# What is the efficiency of Solar energy run turbines? Are they better or worse than Solar PV cells?

The Solar PV cell has an efficiency of 25-40%.

Now steam turbines run by coal or some other fuel have an efficiency of approximately 60-80%

What is the efficiency of steam turbines run by Solar energy? Are there any energy losses when using solar energy to heat up water instead of using something like coal?

For eg: See this video. What is the efficiency of these solar powered turbines? Efficiency interms of total energy out put vs total solar energy incident. How does it compare to the efficiency of energy generated by Solar PV cells? Would PV panels installed in a similar volume generate more electric power?

• So calculate it: (power in or required) / (power out or wanted). What about 24/7 requirements? Check out Solar Engineering of Thermal Processes by Duffie & Beckman. Aug 9, 2023 at 6:51
• How are you proposing to use the sun to run this turbine? Is your efficiency versus the sunlight falling on an area? Steam doesn’t care how it was made. Aug 9, 2023 at 7:25
• @SolarMike I'm not sure the how much loss happens while reflecting solar light and converting the heat into steam Aug 9, 2023 at 7:33
• @TigerGuy yes, I want to know the percent of total solar energy falling on an area which is converted to electricity. Aug 9, 2023 at 7:34
• Efficiency by itself isn't important, (but it is of interest). There's no reason to compare the efficiency of PV with solar thermal. What you want to compare is ROI and levelized cost of energy production. Aug 11, 2023 at 10:30

Less than 31.25% when going to electricity per wikipedia. (If you just needed heat for heating a room, it's a different story- 80% is not unheard of, but you'd be doing well to get half that into water to make PRESSURIZED steam because you can't really insulate on the solar collector itself and mechanisms such as reflectors and heat exchangers for collecting to an area with lower thermal losses will incur their own inefficiencies. Followed by your 70% turbine, that multiplies to ~30% at 1 significant digit )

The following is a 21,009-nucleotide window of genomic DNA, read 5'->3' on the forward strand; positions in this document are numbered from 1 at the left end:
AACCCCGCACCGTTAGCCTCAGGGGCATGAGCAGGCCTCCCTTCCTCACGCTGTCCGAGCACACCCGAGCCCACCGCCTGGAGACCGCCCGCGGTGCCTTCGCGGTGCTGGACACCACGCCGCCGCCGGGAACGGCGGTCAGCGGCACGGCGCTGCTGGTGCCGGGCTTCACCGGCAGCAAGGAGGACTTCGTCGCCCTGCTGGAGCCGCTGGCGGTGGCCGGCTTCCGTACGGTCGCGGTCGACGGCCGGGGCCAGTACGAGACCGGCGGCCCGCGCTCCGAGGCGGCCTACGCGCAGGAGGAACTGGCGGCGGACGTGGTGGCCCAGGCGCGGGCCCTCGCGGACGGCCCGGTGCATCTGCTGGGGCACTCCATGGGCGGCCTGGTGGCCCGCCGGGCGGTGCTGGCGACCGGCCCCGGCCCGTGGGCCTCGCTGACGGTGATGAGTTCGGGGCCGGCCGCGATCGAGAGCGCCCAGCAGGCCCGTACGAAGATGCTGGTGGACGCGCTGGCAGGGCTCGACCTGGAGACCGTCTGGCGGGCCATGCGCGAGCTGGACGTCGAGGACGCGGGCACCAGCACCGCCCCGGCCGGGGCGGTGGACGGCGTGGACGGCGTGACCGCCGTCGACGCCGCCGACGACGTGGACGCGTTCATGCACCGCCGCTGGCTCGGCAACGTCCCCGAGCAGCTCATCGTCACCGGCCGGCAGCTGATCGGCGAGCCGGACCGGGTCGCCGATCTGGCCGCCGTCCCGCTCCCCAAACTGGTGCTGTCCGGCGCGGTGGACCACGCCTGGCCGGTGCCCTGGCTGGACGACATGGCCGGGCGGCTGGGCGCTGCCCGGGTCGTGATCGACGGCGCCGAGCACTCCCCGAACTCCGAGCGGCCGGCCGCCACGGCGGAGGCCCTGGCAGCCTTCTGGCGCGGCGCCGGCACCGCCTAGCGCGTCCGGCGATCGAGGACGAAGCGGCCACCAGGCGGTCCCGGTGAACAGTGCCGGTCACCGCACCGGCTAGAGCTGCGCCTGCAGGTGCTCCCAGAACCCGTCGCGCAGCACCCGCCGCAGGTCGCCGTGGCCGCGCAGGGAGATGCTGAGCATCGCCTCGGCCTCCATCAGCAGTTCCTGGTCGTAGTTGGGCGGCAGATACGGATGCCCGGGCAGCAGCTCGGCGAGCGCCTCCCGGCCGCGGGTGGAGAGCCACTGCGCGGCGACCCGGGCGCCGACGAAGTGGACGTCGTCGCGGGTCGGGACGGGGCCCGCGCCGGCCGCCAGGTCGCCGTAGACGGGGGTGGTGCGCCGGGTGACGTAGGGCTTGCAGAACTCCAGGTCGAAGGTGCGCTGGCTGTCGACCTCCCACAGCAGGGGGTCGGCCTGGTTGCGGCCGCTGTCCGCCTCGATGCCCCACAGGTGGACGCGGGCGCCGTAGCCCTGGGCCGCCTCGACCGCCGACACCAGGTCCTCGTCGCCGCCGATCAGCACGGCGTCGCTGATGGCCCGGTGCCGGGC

Whether it's better than solar photovoltaic, depends on which panel, per your 25-40%.

Of all of these technologies the solar dish/Stirling engine has the highest energy efficiency. A single solar dish-Stirling engine installed at Sandia National Laboratories National Solar Thermal Test Facility (NSTTF) produces as much as 25 kW of electricity, with a conversion efficiency of 31.25%.[66]

Solar parabolic trough plants have been built with efficiencies of about 20%.[citation needed] Fresnel reflectors have a slightly lower efficiency (but this is compensated by the denser packing).

The gross conversion efficiencies (taking into account that the solar dishes or troughs occupy only a fraction of the total area of the power plant) are determined by net generating capacity over the solar energy that falls on the total area of the solar plant. The 500-megawatt (MW) SCE/SES plant would extract about 2.75% of the radiation (1 kW/m²; see Solar power for a discussion) that falls on its 4,500 acres (18.2 km²).[67] For the 50 MW AndaSol Power Plant[68] that is being built in Spain (total area of 1,300×1,500 m = 1.95 km²) gross conversion efficiency comes out at 2.6%.

Efficiency does not directly relate to cost: total cost includes the cost of construction and maintenance.

From the first web result after google's shenanigans of attempting to provide what people ask and guessed answers.

https://en.m.wikipedia.org/wiki/Solar_thermal_energy#Electrical_conversion_efficiency

Efficiency comparisons only make sense when you have the same input and output. It wouldn't be good to have to burn coal to make light to feed a photovoltaic panel to generate electricity, just as it would be bad to have to grow plants, compress the hydrogen out them to make coal to then power something. Pay attention instead to what you need and what you have that you can exchange for it, seeking the most direct path.